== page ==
Qihoo (QIHU) has surged +40% in the past few months due to Wall Street analysts' optimism over the monetization potential of Qihoo's own search engine. Baidu (BIDU) has declined nearly 20% during the time, but has recently regained much of those losses. I typically like to invest in stable, value stocks instead of momentum, high-growth stocks like QIHU and BIDU. However, I would like to spend some time applying the same fundamental valuation approach to Qihoo and Baidu as typically performed on value stocks, given that high growth stocks often trade too much on "story" and not enough on fundamentals. I will make no recommendation at the end of this article; I will just present the figures and allow the readers to come to their own conclusions.
China's Online Search Market
According to Analysis, as of Q2 2012 the market share of each major player in China's online search market was the following: Baidu (78.6%), Google China (GOOG) (15.7%), Sohu's Sogou (SOHU) (2.9%), Tencent's Soso (TCEHY.PK) (1.5%), Others (1%) and Netease's Youdao (NTES) (0.3%).
Historically, the other smaller players have not made much of an impact on Baidu's dominant market share, and Google China's market share has been on a steady decline, from 24.2% in 2Q2010 to just 15.7% in 2Q2012. Note that before Qihoo launched its own search engine in August 2012, Qihoo helped direct 65%-70% of the traffic for Google China (I'll discuss this more later in the article). Baidu's market share has increased from 70% to 78.6% during that time span.
In August 2012, Qihoo launched its own search engine and by December 2012, Qihoo's market share of China's online search engine unique views had jumped to 10.5%, and Baidu's market share declined to 71.5%, according to iResearch.
Qihoo's Indirect Market Share
Note one subtle but very important consideration when looking at Qihoo's 10.5% market share in December 2012. Prior to August 2012 when Qihoo did not have its own search engine yet, Qihoo's browser (2nd most popular Internet browser in China behind Microsoft Internet Explorer) would recommend and direct search traffic to Google China (and other search engines) and receive a percentage of the revenue from the search referral. Therefore prior to August 2012, Qihoo already had some indirect market share in online search through these search referral arrangements. It was not as if Qihoo's search engine captured 10.5% market share overnight. Below is a table from Wall Street research that illustrates this point:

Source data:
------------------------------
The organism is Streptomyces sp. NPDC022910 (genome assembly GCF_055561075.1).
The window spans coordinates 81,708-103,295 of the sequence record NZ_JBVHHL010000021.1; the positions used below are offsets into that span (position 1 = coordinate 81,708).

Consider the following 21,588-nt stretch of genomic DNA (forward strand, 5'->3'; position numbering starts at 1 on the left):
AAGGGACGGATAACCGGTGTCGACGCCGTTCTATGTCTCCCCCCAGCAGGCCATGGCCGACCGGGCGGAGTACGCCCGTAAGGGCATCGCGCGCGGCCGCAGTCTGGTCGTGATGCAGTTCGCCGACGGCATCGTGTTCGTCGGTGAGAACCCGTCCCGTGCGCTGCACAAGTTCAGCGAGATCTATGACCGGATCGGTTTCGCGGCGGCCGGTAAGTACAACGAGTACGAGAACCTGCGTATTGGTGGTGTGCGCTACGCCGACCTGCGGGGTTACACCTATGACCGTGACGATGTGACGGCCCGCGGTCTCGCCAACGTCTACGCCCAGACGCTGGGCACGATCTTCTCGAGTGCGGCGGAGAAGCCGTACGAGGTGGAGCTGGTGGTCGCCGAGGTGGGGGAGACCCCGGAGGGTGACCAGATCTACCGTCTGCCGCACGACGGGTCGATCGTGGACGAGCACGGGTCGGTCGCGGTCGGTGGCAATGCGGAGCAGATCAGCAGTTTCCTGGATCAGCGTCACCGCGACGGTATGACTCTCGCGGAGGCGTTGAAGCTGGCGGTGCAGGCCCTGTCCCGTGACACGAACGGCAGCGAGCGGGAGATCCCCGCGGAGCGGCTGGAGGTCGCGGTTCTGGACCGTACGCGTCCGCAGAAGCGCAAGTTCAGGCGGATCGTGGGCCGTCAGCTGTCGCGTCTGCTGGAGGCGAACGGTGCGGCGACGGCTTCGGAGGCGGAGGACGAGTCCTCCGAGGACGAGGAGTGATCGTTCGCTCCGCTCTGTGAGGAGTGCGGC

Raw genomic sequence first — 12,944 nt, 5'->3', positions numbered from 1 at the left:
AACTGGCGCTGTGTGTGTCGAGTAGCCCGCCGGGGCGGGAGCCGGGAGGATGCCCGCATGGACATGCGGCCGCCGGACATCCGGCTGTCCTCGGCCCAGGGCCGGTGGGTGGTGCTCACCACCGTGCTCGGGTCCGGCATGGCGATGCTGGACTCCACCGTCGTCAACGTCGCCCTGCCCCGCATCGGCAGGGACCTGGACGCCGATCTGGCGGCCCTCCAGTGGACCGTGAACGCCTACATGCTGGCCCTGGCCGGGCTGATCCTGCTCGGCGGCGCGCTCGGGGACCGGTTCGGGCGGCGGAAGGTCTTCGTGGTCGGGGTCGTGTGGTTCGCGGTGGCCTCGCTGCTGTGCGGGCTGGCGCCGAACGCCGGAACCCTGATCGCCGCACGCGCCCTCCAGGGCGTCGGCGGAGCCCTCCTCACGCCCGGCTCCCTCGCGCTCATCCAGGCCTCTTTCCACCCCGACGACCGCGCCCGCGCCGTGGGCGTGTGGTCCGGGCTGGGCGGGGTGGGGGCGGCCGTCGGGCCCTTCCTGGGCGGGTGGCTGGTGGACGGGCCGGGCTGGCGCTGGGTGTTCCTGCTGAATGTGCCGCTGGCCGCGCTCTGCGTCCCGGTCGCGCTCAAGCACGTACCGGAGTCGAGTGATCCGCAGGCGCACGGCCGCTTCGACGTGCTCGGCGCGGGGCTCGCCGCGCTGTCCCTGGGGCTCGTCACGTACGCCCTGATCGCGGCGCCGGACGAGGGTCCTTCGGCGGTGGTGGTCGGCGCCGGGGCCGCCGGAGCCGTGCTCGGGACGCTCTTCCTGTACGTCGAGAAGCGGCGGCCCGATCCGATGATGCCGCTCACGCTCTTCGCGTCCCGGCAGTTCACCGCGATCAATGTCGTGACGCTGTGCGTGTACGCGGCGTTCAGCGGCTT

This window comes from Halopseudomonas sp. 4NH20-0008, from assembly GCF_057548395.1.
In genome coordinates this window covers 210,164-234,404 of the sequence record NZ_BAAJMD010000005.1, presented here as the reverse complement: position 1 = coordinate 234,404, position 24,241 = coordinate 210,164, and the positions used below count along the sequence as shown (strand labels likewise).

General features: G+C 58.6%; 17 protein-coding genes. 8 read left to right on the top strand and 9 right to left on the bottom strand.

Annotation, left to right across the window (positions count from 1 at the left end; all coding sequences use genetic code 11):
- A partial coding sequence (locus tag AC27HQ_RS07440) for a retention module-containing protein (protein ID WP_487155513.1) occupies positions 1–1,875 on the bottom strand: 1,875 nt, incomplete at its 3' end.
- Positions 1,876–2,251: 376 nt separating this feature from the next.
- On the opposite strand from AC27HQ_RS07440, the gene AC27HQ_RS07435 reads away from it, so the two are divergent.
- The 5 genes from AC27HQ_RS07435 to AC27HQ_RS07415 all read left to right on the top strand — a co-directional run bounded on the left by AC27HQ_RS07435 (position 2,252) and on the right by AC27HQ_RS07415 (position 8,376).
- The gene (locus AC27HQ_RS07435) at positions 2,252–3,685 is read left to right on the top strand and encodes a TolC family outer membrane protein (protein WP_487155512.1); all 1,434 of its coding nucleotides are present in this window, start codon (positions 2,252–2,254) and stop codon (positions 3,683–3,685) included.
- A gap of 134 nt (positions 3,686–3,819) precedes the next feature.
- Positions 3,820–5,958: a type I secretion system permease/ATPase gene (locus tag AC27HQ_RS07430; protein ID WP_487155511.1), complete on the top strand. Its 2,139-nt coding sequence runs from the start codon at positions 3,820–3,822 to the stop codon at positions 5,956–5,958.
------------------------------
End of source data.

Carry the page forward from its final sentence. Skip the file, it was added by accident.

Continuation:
If you revised the previous market share data to account for Qihoo's indirect market share, the implied market share data would look more like this below, with Qihoo indirectly already having 15% market share in Q1 and Q2 2012, prior to launching its own search engine.
By switching to Qihoo's own search engine and referring search traffic to its own search site, Qihoo can now sell its own search ads, but it will also lose previous revenue from search referrals. Net/net, there probably will be additional revenue from Qihoo launching its own search engine and directly selling its own search ads (instead of depending on other search engines and collecting search referral fees), however the revenue is not 100% incremental (because of the lost search referral revenue).
Let's now look at the valuation comparison between Baidu and Qihoo. As shown below, Baidu is approximately 10x bigger than Qihoo, whether you look at market capitalization or revenue. Qihoo is a bit more expensive at 11.1x 2012E TEV/Sales, compared with 9.4x for Baidu. On a non-GAAP 2012E P/E basis, Qihoo trades at 43.3x, compared with 21.6x for Baidu. Both companies have about 9% of their market cap in cash. Expected 2013 revenue growth is 41.6% for Baidu and 56.3% for Qihoo.